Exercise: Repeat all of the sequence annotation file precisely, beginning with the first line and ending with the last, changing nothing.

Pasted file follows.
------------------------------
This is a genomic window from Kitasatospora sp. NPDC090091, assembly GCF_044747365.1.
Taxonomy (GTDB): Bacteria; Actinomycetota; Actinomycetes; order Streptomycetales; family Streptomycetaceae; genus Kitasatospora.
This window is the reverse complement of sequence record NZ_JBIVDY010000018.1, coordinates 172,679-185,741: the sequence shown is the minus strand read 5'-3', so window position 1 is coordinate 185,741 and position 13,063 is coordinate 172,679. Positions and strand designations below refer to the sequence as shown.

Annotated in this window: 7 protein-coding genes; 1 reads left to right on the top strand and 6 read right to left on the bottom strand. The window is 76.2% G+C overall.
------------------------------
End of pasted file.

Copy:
This is a genomic window from Kitasatospora sp. NPDC090091, assembly GCF_044747365.1.
Taxonomy (GTDB): Bacteria; Actinomycetota; Actinomycetes; order Streptomycetales; family Streptomycetaceae; genus Kitasatospora.
This window is the reverse complement of sequence record NZ_JBIVDY010000018.1, coordinates 172,679-185,741: the sequence shown is the minus strand read 5'-3', so window position 1 is coordinate 185,741 and position 13,063 is coordinate 172,679. Positions and strand designations below refer to the sequence as shown.

Annotated in this window: 7 protein-coding genes; 1 reads left to right on the top strand and 6 read right to left on the bottom strand. The window is 76.2% G+C overall.